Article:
Written by Sereen Suleiman

Edited by Gabrielle Bates and Lauren Kime

Talk the talk and walk the walk. A common phrase, but also the theme of the April 4th SLASC event hosted by Special Library Association (SLA) leader, Deb Hunt. During her speech, Hunt offered wonderful advice to the attendees about job hunting and seeking opportunities in the library and information science (LIS) field. 

First and foremost, she expressed how we must be willing to go outside our comfort zone. Now that does not mean jump into everything all at once! You can start small and go big. Start by asking what is your ultimate goal, what is your dream job, and where do you envision yourself in the near future. From there, form a strategic plan with mini goals to achieve your ultimate goal. 

Currently having a job relevant to your career goals while simultaneously attending classes is a solid way to start off. Of course, not everyone is capable of doing full-time jobs and being a student at the same time. In fact, this year, many professors including our very own director, Dr. Cheryl Dee, have noted how students this year are unable to fulfill their academic obligations due to work and personal commitments. Fortunately, Hunt describes numerous opportunities for students to be proactive in the LIS community including:

  • Being involved in professional associations. Join organizations, such as the SLA, the American Library Association (ALA), the Society of American Archivists (SAA), and the California Library Association (CLA). SLA Student membership is only $10 (though it may be subject to change due to inflation in the future). Seek volunteer opportunities in those associations when you can, as they are transferable on your resume and allow you to make connections with professionals. More significantly, joining executive committees for chapter clubs of these organizations–SLASC, SAASC, ALASC, ASIS&T, REFORMA–are excellent ways of getting involved.
  • Network with people. LinkedIn and professional associations are not the only ways of connecting with others, though membership to associations offer discounts to conferences, a primary method of networking. You can reach out to librarians in your area, reach out to people in your community, and even email the SJSU professors for advice.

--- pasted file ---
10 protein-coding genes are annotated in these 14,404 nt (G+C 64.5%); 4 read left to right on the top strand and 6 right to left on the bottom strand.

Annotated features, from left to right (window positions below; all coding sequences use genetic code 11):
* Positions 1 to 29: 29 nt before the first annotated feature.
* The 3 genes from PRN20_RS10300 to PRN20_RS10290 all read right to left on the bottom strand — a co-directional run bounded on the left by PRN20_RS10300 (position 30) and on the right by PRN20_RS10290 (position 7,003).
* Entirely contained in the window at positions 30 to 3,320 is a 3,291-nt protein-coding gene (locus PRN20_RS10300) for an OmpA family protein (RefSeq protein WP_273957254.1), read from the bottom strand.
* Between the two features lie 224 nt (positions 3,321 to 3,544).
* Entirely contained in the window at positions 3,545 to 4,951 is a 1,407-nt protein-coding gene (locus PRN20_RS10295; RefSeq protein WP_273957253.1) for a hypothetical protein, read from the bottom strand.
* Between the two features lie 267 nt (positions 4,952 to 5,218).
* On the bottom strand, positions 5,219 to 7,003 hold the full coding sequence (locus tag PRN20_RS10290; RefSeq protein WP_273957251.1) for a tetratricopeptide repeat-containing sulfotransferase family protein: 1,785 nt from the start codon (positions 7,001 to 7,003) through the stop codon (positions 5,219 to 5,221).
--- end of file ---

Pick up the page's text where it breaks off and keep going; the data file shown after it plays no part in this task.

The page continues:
• Keep educating yourself. If you ever come across free events or educational seminars (virtual or in-person) that interest you, go for them! Librarians and information science professionals are generally required to do continuing education, even after they earn their Master’s degrees. Pursuing continuing education while in the Master’s program at SJSU offers supplemental training and learning experience.
  • Be open minded. There are endless possibilities students can pursue with a Master in Library and Information Science (MLIS) degree. You don’t have to exclusively be a librarian. For those who visit the INALJ website when job searching, Hunt highly recommended in the event to search the list of keywords on the website. These keywords regard suggestions for all the places you may or may not have ever given much thought about initially. You can be an archivist, work in government, pursue digital asset management, catalog information, become a taxonomist…doors are wide open for career routes in library science.

However, the first step starts with you. Decide your destination, but do not be narrow minded. Most importantly, do not shut yourself off from everyone. You must get out there, market yourself, and show everyone what you are capable of! Sure, it is easier said than done, but as Hunt said, “Shout from the rooftops!” We cannot always remain in our comfort zone and simply talk the talk. We need to walk the walk.